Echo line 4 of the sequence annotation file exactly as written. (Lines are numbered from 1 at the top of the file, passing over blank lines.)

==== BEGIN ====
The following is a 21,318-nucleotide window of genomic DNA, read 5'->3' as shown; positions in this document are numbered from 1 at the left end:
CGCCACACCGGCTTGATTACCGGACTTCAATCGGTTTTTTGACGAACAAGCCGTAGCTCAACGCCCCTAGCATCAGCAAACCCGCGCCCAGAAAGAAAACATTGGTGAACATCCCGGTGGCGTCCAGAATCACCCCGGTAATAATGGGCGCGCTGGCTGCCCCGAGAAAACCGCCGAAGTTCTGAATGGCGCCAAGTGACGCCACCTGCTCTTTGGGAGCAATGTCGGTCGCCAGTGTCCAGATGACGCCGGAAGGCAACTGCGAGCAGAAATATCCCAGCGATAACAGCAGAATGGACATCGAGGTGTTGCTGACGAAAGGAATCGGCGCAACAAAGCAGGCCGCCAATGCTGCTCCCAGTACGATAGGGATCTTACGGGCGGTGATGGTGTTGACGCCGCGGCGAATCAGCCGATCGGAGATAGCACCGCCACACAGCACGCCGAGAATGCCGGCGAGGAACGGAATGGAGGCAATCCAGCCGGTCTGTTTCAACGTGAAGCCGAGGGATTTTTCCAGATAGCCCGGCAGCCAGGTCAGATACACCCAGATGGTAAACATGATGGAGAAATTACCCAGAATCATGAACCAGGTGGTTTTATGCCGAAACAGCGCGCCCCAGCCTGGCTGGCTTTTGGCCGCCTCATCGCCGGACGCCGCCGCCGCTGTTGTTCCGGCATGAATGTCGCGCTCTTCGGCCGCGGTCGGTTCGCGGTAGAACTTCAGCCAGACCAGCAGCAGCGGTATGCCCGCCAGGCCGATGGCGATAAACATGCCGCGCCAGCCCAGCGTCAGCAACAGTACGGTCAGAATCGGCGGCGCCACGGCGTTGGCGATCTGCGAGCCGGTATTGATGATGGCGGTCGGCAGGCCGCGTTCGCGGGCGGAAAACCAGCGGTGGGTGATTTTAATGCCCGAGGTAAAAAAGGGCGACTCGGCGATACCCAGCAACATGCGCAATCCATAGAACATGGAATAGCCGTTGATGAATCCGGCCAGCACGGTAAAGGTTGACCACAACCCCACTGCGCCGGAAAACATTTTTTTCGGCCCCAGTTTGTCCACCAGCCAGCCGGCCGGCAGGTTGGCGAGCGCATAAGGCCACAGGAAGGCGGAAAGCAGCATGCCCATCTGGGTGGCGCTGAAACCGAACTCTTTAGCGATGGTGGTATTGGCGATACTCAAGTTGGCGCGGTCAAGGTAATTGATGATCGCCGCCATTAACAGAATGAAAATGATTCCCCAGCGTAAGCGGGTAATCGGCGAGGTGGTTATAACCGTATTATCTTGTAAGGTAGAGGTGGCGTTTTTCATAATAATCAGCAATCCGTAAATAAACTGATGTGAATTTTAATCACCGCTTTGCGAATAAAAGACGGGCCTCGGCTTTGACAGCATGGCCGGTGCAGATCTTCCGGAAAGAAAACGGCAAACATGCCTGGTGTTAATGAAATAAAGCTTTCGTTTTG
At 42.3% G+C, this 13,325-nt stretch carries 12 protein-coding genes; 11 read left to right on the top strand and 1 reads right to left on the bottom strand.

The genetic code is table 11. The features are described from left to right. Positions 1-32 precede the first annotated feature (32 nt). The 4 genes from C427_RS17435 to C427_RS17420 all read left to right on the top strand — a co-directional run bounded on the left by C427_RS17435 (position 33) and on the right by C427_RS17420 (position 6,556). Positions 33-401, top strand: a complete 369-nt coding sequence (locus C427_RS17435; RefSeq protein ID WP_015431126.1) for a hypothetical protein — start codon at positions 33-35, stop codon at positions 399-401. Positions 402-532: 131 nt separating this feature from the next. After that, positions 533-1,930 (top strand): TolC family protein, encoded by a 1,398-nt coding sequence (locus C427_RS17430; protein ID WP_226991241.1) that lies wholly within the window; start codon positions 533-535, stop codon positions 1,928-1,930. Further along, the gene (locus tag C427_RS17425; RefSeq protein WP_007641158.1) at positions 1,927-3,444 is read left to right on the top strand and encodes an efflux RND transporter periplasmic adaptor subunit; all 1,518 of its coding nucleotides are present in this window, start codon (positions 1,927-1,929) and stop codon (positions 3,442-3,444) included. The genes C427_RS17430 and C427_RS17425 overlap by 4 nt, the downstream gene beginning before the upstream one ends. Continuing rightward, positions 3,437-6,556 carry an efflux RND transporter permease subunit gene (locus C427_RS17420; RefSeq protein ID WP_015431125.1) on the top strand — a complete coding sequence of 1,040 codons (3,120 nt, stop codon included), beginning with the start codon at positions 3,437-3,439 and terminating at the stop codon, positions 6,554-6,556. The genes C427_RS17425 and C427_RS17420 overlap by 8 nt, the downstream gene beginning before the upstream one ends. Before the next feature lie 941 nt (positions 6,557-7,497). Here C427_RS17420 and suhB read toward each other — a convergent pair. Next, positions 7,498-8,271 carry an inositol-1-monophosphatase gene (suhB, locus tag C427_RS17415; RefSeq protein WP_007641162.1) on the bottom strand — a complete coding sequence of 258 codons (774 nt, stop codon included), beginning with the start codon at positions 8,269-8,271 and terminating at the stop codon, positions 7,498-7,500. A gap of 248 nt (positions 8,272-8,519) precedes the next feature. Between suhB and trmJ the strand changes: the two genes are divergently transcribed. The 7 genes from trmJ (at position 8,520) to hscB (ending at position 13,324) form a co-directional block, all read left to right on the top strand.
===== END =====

The genetic code is table 11. The features are described from left to right. Positions 1-32 precede the first annotated feature (32 nt). The 4 genes from C427_RS17435 to C427_RS17420 all read left to right on the top strand — a co-directional run bounded on the left by C427_RS17435 (position 33) and on the right by C427_RS17420 (position 6,556). Positions 33-401, top strand: a complete 369-nt coding sequence (locus C427_RS17435; RefSeq protein ID WP_015431126.1) for a hypothetical protein — start codon at positions 33-35, stop codon at positions 399-401. Positions 402-532: 131 nt separating this feature from the next. After that, positions 533-1,930 (top strand): TolC family protein, encoded by a 1,398-nt coding sequence (locus C427_RS17430; protein ID WP_226991241.1) that lies wholly within the window; start codon positions 533-535, stop codon positions 1,928-1,930. Further along, the gene (locus tag C427_RS17425; RefSeq protein WP_007641158.1) at positions 1,927-3,444 is read left to right on the top strand and encodes an efflux RND transporter periplasmic adaptor subunit; all 1,518 of its coding nucleotides are present in this window, start codon (positions 1,927-1,929) and stop codon (positions 3,442-3,444) included. The genes C427_RS17430 and C427_RS17425 overlap by 4 nt, the downstream gene beginning before the upstream one ends. Continuing rightward, positions 3,437-6,556 carry an efflux RND transporter permease subunit gene (locus C427_RS17420; RefSeq protein ID WP_015431125.1) on the top strand — a complete coding sequence of 1,040 codons (3,120 nt, stop codon included), beginning with the start codon at positions 3,437-3,439 and terminating at the stop codon, positions 6,554-6,556. The genes C427_RS17425 and C427_RS17420 overlap by 8 nt, the downstream gene beginning before the upstream one ends. Before the next feature lie 941 nt (positions 6,557-7,497). Here C427_RS17420 and suhB read toward each other — a convergent pair. Next, positions 7,498-8,271 carry an inositol-1-monophosphatase gene (suhB, locus tag C427_RS17415; RefSeq protein WP_007641162.1) on the bottom strand — a complete coding sequence of 258 codons (774 nt, stop codon included), beginning with the start codon at positions 8,269-8,271 and terminating at the stop codon, positions 7,498-7,500. A gap of 248 nt (positions 8,272-8,519) precedes the next feature. Between suhB and trmJ the strand changes: the two genes are divergently transcribed. The 7 genes from trmJ (at position 8,520) to hscB (ending at position 13,324) form a co-directional block, all read left to right on the top strand.